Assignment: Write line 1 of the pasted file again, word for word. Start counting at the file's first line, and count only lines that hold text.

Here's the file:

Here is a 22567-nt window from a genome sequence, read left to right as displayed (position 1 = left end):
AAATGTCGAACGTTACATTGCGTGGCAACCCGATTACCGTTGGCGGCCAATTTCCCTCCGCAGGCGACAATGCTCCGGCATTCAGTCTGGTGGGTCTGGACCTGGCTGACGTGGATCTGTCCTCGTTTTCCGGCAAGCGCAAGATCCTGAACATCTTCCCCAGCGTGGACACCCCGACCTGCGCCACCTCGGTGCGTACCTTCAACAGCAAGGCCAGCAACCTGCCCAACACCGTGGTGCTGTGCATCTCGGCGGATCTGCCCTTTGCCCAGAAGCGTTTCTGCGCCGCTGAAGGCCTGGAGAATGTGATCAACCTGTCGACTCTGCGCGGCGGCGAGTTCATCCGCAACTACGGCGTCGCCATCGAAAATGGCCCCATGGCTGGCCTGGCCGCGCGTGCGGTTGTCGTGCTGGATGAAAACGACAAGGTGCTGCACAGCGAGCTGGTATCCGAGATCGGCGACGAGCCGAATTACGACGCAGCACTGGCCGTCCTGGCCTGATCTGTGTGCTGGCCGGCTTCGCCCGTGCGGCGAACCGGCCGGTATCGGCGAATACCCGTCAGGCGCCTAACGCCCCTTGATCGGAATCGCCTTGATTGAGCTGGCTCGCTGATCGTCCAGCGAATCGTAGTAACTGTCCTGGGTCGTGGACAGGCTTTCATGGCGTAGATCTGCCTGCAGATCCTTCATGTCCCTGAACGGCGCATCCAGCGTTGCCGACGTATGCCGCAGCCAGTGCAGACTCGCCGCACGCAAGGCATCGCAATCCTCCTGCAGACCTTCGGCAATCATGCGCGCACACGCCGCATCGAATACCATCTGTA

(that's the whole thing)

Here is a 22567-nt window from a genome sequence, read left to right as displayed (position 1 = left end):